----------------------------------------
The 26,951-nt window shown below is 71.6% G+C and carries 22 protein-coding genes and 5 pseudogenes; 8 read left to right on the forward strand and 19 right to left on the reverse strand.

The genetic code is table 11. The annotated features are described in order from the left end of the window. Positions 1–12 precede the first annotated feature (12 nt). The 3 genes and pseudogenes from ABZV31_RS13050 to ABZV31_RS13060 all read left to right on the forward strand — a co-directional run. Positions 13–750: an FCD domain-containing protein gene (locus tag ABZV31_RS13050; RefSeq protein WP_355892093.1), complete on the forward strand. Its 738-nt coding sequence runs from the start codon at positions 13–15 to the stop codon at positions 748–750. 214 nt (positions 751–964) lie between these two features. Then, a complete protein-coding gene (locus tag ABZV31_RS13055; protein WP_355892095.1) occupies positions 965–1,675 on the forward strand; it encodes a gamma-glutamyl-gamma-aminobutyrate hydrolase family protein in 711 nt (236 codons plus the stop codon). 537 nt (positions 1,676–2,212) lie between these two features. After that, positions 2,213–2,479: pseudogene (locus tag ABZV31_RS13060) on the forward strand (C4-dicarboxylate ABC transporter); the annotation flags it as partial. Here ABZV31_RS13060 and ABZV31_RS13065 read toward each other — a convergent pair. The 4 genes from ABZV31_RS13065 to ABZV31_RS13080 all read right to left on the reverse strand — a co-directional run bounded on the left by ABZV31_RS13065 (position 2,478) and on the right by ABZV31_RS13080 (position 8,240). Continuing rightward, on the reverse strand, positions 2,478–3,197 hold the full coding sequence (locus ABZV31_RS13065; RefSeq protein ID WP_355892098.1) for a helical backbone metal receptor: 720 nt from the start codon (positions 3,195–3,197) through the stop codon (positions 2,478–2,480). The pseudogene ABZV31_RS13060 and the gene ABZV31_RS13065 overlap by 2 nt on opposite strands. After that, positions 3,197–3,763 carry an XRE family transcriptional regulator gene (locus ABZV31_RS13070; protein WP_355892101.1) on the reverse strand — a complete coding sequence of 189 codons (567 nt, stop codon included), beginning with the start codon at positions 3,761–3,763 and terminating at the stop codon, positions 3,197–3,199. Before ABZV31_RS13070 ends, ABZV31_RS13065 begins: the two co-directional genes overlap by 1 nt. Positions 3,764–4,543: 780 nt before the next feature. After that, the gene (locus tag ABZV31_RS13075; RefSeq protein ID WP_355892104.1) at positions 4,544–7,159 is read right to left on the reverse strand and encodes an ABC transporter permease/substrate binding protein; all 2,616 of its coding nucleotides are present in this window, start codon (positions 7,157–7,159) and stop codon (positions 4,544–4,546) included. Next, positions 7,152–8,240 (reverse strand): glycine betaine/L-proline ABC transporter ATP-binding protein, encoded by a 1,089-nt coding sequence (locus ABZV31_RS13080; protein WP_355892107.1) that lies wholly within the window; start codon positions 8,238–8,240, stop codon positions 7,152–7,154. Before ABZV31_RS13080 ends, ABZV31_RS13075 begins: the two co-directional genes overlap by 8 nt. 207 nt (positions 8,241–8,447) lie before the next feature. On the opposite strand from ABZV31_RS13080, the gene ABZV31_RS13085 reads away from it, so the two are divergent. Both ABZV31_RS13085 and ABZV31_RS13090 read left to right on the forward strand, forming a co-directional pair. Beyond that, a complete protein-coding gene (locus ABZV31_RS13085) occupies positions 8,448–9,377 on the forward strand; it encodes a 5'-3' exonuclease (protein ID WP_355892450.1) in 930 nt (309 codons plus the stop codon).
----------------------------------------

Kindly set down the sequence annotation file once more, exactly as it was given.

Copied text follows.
The 26,951-nt window shown below is 71.6% G+C and carries 22 protein-coding genes and 5 pseudogenes; 8 read left to right on the forward strand and 19 right to left on the reverse strand.

The genetic code is table 11. The annotated features are described in order from the left end of the window. Positions 1–12 precede the first annotated feature (12 nt). The 3 genes and pseudogenes from ABZV31_RS13050 to ABZV31_RS13060 all read left to right on the forward strand — a co-directional run. Positions 13–750: an FCD domain-containing protein gene (locus tag ABZV31_RS13050; RefSeq protein WP_355892093.1), complete on the forward strand. Its 738-nt coding sequence runs from the start codon at positions 13–15 to the stop codon at positions 748–750. 214 nt (positions 751–964) lie between these two features. Then, a complete protein-coding gene (locus tag ABZV31_RS13055; protein WP_355892095.1) occupies positions 965–1,675 on the forward strand; it encodes a gamma-glutamyl-gamma-aminobutyrate hydrolase family protein in 711 nt (236 codons plus the stop codon). 537 nt (positions 1,676–2,212) lie between these two features. After that, positions 2,213–2,479: pseudogene (locus tag ABZV31_RS13060) on the forward strand (C4-dicarboxylate ABC transporter); the annotation flags it as partial. Here ABZV31_RS13060 and ABZV31_RS13065 read toward each other — a convergent pair. The 4 genes from ABZV31_RS13065 to ABZV31_RS13080 all read right to left on the reverse strand — a co-directional run bounded on the left by ABZV31_RS13065 (position 2,478) and on the right by ABZV31_RS13080 (position 8,240). Continuing rightward, on the reverse strand, positions 2,478–3,197 hold the full coding sequence (locus ABZV31_RS13065; RefSeq protein ID WP_355892098.1) for a helical backbone metal receptor: 720 nt from the start codon (positions 3,195–3,197) through the stop codon (positions 2,478–2,480). The pseudogene ABZV31_RS13060 and the gene ABZV31_RS13065 overlap by 2 nt on opposite strands. After that, positions 3,197–3,763 carry an XRE family transcriptional regulator gene (locus ABZV31_RS13070; protein WP_355892101.1) on the reverse strand — a complete coding sequence of 189 codons (567 nt, stop codon included), beginning with the start codon at positions 3,761–3,763 and terminating at the stop codon, positions 3,197–3,199. Before ABZV31_RS13070 ends, ABZV31_RS13065 begins: the two co-directional genes overlap by 1 nt. Positions 3,764–4,543: 780 nt before the next feature. After that, the gene (locus tag ABZV31_RS13075; RefSeq protein ID WP_355892104.1) at positions 4,544–7,159 is read right to left on the reverse strand and encodes an ABC transporter permease/substrate binding protein; all 2,616 of its coding nucleotides are present in this window, start codon (positions 7,157–7,159) and stop codon (positions 4,544–4,546) included. Next, positions 7,152–8,240 (reverse strand): glycine betaine/L-proline ABC transporter ATP-binding protein, encoded by a 1,089-nt coding sequence (locus ABZV31_RS13080; protein WP_355892107.1) that lies wholly within the window; start codon positions 8,238–8,240, stop codon positions 7,152–7,154. Before ABZV31_RS13080 ends, ABZV31_RS13075 begins: the two co-directional genes overlap by 8 nt. 207 nt (positions 8,241–8,447) lie before the next feature. On the opposite strand from ABZV31_RS13080, the gene ABZV31_RS13085 reads away from it, so the two are divergent. Both ABZV31_RS13085 and ABZV31_RS13090 read left to right on the forward strand, forming a co-directional pair. Beyond that, a complete protein-coding gene (locus ABZV31_RS13085) occupies positions 8,448–9,377 on the forward strand; it encodes a 5'-3' exonuclease (protein ID WP_355892450.1) in 930 nt (309 codons plus the stop codon).